Not since Joey Barton was nutmegged on his Rangers league debut by Hamilton’s Ali Crawford has one of his career moves come to a more predictably disastrous conclusion.

Just as his attempt to come up here and teach us Jockos a lesson in football started with bluster and ended in spectacular failure, his latest reincarnation as the game’s answer to Laurence Fox has finally fizzed out as painfully as a cigar being put out in someone’s eye.

Who would have thought that having tens of thousands of ‘banter lads’ liking and applauding his every tweet (on their smartphones, ironically) demeaning women who happen to be involved in football – either in the men’s game as pundits or in the women’s game as players – would lead him to going further and further in search of the attention he has clearly missed since his own playing days?

READ MORE: Scotland boss Martinez Losa supports Easdon after Barton criticism

It seems though that while women not having played in men’s football should disqualify them from offering any sort of opinion on it, the same does not apply when the shoe is on the other foot. He has plenty to say about women’s football, highlighting and amplifying goalkeeping errors in particular to his 2.8m followers, yet failing to apply the same scrutiny to the many weekly howlers in the men’s game.

So it came to pass over the last few days as he followed up a tweet mocking 17-year-old Partick Thistle goalkeeper Ava Easdon on Sunday for a positional error – not offering constructive, justified criticism, as some have argued – by ‘joking’ that a woman must have been piloting the cargo ship that collided with a bridge in Baltimore, an incident that has led to the deaths of six people.

You see, women are bad drivers. Har de har.

Having tolerated – nay, fuelled - his bampottery to that point, this was a step too far even for many of his followers. Oh how they chortled along as he called women’s football ‘lesboball’ in a tweet replying to Rangers captain and Scotland star Nicola Docherty’s defence of Easdon. What a laugh it was when he referred to a wheelchair user criticising his tweets as ‘Ironside’.

But this? Well, this was the line for many. But it was always the natural conclusion to the grift.

You see, Joey – having failed to get much regular work in football management or the media of late – has a podcast to promote. He also has a fundraiser on the go to cover his legal fees after BBC presenter Jeremy Vine took exception to being called a ‘bike nonce’ by the one-time Manchester City, Newcastle United, QPR and HMP Strangeways man.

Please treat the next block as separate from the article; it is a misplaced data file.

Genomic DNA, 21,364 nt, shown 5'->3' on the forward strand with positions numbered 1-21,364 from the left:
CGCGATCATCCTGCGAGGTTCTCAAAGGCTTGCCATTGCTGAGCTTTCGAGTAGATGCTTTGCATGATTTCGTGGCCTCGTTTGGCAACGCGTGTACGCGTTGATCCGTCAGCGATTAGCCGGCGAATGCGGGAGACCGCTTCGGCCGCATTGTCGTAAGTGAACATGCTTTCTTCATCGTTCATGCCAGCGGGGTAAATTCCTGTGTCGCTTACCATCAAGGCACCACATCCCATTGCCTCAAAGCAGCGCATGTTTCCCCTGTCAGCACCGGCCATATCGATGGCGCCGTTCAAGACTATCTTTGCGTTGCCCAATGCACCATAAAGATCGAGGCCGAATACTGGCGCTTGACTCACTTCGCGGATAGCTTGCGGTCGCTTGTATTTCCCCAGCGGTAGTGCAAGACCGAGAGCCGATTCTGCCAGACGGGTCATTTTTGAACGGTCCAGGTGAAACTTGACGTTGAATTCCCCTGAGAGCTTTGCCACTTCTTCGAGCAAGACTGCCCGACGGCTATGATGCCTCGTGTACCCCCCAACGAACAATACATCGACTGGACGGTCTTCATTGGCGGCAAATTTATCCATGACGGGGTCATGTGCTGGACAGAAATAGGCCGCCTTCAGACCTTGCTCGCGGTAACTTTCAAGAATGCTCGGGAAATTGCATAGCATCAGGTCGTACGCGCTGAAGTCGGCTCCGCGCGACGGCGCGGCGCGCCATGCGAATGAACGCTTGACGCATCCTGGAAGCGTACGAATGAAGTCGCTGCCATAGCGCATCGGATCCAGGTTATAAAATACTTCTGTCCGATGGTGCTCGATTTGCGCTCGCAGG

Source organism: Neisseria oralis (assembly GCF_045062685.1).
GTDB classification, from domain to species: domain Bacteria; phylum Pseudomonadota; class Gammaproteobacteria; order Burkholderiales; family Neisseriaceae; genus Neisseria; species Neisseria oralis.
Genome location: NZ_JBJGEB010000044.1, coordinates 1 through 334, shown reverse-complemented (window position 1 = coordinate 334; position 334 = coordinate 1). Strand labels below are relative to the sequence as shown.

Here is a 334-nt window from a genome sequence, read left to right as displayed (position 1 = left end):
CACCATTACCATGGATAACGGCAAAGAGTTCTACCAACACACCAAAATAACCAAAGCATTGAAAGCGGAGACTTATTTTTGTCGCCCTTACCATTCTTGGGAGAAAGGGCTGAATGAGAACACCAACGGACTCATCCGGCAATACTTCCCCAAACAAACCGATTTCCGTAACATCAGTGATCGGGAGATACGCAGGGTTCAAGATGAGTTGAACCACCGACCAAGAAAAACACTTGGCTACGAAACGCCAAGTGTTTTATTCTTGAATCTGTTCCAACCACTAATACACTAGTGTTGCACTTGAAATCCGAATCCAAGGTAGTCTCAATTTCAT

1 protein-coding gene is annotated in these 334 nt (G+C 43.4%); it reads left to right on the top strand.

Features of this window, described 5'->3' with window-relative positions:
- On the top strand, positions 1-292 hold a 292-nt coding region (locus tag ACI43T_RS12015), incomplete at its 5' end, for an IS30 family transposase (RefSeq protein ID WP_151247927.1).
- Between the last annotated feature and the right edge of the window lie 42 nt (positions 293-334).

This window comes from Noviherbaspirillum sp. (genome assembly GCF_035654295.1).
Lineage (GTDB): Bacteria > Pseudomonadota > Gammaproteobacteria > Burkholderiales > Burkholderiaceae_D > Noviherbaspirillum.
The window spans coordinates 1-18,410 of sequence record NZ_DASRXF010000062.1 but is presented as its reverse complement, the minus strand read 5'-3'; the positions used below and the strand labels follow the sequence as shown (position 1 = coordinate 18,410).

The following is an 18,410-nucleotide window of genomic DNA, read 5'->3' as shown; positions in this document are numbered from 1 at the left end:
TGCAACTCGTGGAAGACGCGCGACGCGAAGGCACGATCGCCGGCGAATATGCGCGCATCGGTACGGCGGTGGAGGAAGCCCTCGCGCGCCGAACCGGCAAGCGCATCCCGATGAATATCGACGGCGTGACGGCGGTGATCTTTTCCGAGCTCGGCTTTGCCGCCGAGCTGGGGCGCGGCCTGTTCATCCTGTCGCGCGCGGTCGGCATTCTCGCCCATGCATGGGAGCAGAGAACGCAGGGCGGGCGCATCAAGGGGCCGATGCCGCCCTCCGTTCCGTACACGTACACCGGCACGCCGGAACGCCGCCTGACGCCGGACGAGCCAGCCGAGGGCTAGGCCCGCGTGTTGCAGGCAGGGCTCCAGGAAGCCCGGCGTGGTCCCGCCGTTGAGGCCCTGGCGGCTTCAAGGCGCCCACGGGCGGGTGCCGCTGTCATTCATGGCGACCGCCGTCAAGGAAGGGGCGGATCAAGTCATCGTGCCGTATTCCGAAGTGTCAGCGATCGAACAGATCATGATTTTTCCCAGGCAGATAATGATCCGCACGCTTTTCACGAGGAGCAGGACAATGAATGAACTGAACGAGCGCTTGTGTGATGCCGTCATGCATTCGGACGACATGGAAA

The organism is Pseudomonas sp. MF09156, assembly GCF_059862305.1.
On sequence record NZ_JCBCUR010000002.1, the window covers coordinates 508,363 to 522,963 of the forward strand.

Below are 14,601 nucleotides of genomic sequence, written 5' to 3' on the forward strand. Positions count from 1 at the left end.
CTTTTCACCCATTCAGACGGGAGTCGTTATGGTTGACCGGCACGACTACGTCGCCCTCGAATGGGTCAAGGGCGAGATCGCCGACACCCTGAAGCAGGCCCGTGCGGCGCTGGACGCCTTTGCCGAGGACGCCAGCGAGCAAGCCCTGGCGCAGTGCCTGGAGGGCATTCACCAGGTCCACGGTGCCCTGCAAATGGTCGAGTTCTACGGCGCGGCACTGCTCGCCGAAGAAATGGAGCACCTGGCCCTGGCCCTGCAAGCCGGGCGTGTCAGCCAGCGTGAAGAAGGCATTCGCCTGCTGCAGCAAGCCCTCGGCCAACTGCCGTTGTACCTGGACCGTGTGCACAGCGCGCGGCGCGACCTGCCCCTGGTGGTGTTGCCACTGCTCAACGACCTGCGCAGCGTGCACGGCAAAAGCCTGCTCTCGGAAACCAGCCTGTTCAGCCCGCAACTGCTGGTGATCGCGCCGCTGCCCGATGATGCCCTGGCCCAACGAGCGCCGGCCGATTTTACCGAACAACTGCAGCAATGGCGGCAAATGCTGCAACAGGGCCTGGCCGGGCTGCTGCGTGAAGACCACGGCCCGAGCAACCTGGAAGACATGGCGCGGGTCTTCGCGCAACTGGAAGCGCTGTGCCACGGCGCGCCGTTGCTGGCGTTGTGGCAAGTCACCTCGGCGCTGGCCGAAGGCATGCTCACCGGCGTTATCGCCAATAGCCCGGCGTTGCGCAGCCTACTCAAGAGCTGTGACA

Who knows if he really believes this stuff he is saying? I'm guessing, and hoping, the persona he has around his own kids is a world away from the online character he portrays.

But he has to continue to push the boundaries to maintain his shock value and keep the attention on his Twitter feed. All of it is just his own little corner of the culture war cottage industry that thrives upon exploiting grievance and labelling any perceived threats to ‘the way things were’ as woke.

Women’s football isn’t everyone’s cup of tea. And that is absolutely fine. The women’s game clearly and quite obviously has some way to go to catch up to men’s football, and if you don’t want to watch it, then there are plenty of alternatives out there. Like, oh I don't know, wall-to-wall men's football?

I’ll admit, I don’t watch women's football regularly myself. But the fact it is being accommodated on TV schedules does not equate to it, as the likes of Barton love to say, ‘being shoved down our throats’, like rainbow laces or a St George’s flag of a slightly different hew.

It’s not like the Sky Sports Scottish Cup Final on Sunday pushed a men’s game off the box. In fact, it was put back 24 hours to allow Thistle manager Brian Graham to turn out for the Jags’ men’s team on the Saturday.

Easdon is not above criticism, nor is any player in the senior game, no matter their sex. But she is a schoolgirl that was thrust into a high-profile fixture after starting just 11 senior matches as regular number one, Megan Cunningham, was unable to play against her parent club. She has a promising future ahead of her and is an inspiration to young girls all over the country. This is apparently too much for Barton to stomach.

He’ll be peddling Covid vaccine conspiracies and hocking CBD gummies soon enough, I am sure. Let’s leave him to it. In the meantime, if women’s football isn’t your bag, then leave them to it as well.

One can only hope that Barton’s snidey remarks and the social media pile-on that he instigated will be the making of Easdon, rather than breaking her.

READ MORE: Joey Barton handed three-week suspension by Rangers over training ground bust-up

By being a positive presence and role model in Scottish football, she has already contributed more to the game here than Barton ever did. North of the border, it is he who remains the butt of the joke.